This article is for investors who would like to improve their understanding of price to earnings ratios (P/E ratios). We'll look at Columbus McKinnon Corporation's (NASDAQ:CMCO) P/E ratio and reflect on what it tells us about the company's share price. Columbus McKinnon has a price to earnings ratio of 15.77, based on the last twelve months. That means that at current prices, buyers pay $15.77 for every $1 in trailing yearly profits.
How Do You Calculate A P/E Ratio?
The formula for price to earnings is:
Price to Earnings Ratio = Price per Share ÷ Earnings per Share (EPS)
Or for Columbus McKinnon:
P/E of 15.77 = $36.09 ÷ $2.29 (Based on the year to June 2019.)
Is A High P/E Ratio Good?
A higher P/E ratio means that buyers have to pay a higher price for each $1 the company has earned over the last year. That isn't necessarily good or bad, but a high P/E implies relatively high expectations of what a company can achieve in the future.
How Does Columbus McKinnon's P/E Ratio Compare To Its Peers?
The P/E ratio essentially measures market expectations of a company. We can see in the image below that the average P/E (20.1) for companies in the machinery industry is higher than Columbus McKinnon's P/E.
This suggests that market participants think Columbus McKinnon will underperform other companies in its industry. While current expectations are low, the stock could be undervalued if the situation is better than the market assumes. If you consider the stock interesting, further research is recommended. For example, I often monitor director buying and selling.
How Growth Rates Impact P/E Ratios
P/E ratios primarily reflect market expectations around earnings growth rates. If earnings are growing quickly, then the 'E' in the equation will increase faster than it would otherwise. Therefore, even if you pay a high multiple of earnings now, that multiple will become lower in the future. A lower P/E should indicate the stock is cheap relative to others -- and that may attract buyers.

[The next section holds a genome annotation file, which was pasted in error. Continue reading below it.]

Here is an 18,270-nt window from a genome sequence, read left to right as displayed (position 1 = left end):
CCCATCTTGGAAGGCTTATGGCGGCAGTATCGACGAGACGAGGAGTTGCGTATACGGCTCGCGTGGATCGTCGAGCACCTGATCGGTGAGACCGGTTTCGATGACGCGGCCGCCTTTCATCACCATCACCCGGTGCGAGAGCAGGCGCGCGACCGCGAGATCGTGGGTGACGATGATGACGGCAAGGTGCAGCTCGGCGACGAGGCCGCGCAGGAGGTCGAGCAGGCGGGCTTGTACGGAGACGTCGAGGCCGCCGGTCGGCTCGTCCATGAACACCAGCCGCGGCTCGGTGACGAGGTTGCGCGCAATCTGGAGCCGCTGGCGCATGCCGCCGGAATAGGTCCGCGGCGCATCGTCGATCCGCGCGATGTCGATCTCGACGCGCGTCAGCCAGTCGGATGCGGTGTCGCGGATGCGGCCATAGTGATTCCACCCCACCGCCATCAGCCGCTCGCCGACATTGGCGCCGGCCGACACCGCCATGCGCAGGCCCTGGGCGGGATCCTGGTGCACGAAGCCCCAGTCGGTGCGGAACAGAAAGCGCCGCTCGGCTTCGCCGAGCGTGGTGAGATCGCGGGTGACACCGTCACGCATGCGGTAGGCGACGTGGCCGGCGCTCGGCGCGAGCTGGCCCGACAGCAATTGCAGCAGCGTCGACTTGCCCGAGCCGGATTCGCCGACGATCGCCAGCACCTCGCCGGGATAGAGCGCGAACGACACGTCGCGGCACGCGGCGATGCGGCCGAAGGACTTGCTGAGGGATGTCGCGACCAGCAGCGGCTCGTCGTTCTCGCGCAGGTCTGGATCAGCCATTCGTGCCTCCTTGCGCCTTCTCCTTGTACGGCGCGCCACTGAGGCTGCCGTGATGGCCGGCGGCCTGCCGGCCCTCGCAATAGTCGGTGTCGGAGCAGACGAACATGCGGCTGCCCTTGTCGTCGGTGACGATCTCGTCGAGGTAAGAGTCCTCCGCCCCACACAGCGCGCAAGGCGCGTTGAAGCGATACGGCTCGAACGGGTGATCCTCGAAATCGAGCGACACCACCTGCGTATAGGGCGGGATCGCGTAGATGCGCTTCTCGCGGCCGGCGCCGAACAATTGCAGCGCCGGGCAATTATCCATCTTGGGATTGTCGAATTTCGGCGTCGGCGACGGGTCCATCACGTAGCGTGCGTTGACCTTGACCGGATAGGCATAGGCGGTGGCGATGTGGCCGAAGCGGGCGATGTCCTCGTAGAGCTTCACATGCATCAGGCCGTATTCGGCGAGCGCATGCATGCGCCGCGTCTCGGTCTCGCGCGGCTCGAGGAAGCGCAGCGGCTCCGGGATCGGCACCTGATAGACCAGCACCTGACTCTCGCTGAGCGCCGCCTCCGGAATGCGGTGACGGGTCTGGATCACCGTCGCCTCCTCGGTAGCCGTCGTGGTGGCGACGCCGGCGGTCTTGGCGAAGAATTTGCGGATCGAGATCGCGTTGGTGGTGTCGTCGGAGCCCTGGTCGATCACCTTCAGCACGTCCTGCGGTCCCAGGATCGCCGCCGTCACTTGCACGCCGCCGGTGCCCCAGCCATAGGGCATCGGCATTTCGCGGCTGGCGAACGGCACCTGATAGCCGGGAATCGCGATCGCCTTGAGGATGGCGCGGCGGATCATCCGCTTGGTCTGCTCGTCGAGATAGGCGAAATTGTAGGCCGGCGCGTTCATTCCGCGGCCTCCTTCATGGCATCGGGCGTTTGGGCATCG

Columbus McKinnon's 190% EPS improvement over the last year was like bamboo growth after rain; rapid and impressive. And earnings per share have improved by 34% annually, over the last three years. So you might say it really deserves to have an above-average P/E ratio.
Remember: P/E Ratios Don't Consider The Balance Sheet
It's important to note that the P/E ratio considers the market capitalization, not the enterprise value. In other words, it does not consider any debt or cash that the company may have on the balance sheet. The exact same company would hypothetically deserve a higher P/E ratio if it had a strong balance sheet, than if it had a weak one with lots of debt, because a cashed up company can spend on growth.
Spending on growth might be good or bad a few years later, but the point is that the P/E ratio does not account for the option (or lack thereof).
How Does Columbus McKinnon's Debt Impact Its P/E Ratio?
Columbus McKinnon's net debt equates to 30% of its market capitalization. You'd want to be aware of this fact, but it doesn't bother us.
The Verdict On Columbus McKinnon's P/E Ratio
Columbus McKinnon has a P/E of 15.8. That's below the average in the US market, which is 17.6. The EPS growth last year was strong, and debt levels are quite reasonable. If the company can continue to grow earnings, then the current P/E may be unjustifiably low. Since analysts are predicting growth will continue, one might expect to see a higher P/E so it may be worth looking closer.
Investors should be looking to buy stocks that the market is wrong about. If the reality for a company is not as bad as the P/E ratio indicates, then the share price should increase as the market realizes this. So this free report on the analyst consensus forecasts could help you make a master move on this stock.
Of course you might be able to find a better stock than Columbus McKinnon. So you may wish to see this free collection of other companies that have grown earnings strongly.
We aim to bring you long-term focused research analysis driven by fundamental data. Note that our analysis may not factor in the latest price-sensitive company announcements or qualitative material.
If you spot an error that warrants correction, please contact the editor at firstname.lastname@example.org. This article by Simply Wall St is general in nature. It does not constitute a recommendation to buy or sell any stock, and does not take account of your objectives, or your financial situation. Simply Wall St has no position in the stocks mentioned. Thank you for reading.